Late complications of childhood female genital mutilation.

J Obstet Gynaecol Can. 2010 Jun;32(6):587-9.

Late complications of childhood female genital mutilation.

Hamoudi A, Shier M.

Department of Obstetrics and Gynaecology, University of Toronto, Toronto, ON.

BACKGROUND: Canada’s immigrants are increasingly from non-English-speaking countries with different medical issues. Female genital mutilation (FGM) is a procedure performed for non-medical reasons that is not traditionally encountered in Canada and that has serious health implications for women.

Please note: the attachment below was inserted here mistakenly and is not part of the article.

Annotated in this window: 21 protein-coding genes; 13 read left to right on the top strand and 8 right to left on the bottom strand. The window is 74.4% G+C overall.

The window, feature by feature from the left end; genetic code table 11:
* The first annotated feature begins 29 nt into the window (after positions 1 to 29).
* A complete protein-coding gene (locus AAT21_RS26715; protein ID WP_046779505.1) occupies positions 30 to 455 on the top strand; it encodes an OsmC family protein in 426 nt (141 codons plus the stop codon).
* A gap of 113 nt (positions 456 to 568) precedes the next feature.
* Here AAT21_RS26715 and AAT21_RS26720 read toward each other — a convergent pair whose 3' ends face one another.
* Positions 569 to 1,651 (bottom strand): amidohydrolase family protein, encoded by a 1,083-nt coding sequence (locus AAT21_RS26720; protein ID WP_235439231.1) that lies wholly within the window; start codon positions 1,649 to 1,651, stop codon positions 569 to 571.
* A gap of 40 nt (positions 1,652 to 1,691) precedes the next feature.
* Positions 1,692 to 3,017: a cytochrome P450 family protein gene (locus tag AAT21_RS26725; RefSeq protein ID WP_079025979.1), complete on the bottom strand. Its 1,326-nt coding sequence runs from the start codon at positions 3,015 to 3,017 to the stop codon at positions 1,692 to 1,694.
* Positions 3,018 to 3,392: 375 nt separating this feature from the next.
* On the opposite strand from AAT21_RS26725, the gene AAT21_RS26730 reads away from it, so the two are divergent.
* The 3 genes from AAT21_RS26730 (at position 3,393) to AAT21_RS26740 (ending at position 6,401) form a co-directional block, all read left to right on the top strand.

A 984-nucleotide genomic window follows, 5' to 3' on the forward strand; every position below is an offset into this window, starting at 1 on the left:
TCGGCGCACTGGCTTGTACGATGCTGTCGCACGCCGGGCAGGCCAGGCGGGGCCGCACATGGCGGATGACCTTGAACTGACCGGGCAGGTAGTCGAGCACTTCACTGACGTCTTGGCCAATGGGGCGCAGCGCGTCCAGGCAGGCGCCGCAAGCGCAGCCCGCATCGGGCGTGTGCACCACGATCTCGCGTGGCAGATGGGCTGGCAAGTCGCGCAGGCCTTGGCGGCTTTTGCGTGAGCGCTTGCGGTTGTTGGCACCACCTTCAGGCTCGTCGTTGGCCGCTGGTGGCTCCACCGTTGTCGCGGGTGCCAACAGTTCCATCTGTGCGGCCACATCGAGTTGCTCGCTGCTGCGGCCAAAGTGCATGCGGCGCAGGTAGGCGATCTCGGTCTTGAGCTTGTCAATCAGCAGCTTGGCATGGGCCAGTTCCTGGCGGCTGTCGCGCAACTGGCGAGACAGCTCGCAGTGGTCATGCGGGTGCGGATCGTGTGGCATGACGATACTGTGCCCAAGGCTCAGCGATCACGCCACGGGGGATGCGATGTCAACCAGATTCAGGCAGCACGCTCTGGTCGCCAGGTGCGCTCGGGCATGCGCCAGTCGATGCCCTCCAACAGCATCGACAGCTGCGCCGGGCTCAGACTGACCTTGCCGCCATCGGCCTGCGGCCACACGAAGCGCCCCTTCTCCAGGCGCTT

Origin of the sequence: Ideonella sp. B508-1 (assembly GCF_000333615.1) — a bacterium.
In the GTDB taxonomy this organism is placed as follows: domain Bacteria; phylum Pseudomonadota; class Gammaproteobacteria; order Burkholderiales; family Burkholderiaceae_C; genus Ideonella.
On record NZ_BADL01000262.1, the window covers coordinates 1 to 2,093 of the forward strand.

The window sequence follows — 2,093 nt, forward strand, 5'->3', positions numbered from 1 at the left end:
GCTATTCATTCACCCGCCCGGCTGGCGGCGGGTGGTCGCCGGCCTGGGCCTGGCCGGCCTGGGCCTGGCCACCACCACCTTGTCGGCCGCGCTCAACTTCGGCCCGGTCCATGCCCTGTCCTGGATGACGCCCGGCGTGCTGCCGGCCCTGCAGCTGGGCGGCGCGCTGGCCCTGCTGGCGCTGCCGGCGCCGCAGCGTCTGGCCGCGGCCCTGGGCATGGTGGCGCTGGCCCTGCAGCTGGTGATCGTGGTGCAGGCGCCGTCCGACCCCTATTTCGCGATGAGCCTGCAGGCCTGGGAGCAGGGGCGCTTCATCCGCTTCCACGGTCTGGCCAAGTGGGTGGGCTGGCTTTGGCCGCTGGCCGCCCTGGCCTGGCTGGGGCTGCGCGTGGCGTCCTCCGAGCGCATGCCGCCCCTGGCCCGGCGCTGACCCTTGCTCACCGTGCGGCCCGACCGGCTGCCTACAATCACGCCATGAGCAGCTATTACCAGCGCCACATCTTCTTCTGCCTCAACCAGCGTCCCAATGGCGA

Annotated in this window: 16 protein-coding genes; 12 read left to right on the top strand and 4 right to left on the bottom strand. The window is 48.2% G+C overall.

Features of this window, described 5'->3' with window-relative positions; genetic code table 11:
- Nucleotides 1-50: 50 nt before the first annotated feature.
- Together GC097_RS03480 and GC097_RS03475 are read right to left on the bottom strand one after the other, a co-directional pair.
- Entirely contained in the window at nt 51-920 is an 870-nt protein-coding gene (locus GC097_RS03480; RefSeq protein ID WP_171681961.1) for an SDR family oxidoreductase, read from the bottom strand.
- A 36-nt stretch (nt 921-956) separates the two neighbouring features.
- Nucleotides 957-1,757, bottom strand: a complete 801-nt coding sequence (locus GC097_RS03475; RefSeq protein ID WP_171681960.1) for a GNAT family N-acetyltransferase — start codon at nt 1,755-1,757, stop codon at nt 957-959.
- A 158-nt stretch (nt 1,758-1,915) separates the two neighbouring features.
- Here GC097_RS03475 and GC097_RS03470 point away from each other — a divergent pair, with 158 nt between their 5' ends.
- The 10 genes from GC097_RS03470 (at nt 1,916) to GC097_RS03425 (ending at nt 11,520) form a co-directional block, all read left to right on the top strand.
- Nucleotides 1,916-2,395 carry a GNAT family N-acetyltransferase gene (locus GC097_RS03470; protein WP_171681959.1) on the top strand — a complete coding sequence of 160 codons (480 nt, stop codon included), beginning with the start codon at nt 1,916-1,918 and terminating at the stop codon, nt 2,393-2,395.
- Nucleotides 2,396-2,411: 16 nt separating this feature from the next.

CASE: A 36-year-old woman, who underwent FGM at the age of four, presented to our colposcopy unit with increasing swelling of the vulva. Examination revealed a large cystic mass in the midline of the vulva, and MRI identified two well-defined cystic lesions. The mass was excised, and histologic examination confirmed an epidermal inclusion cyst.
CONCLUSION: An epidermal inclusion cyst can develop as a long-term consequence of
FGM. Although it grows slowly and usually without symptoms, it may require excision because of inflammation, secondary infection, or, in rare cases, malignancy developing within the cyst.

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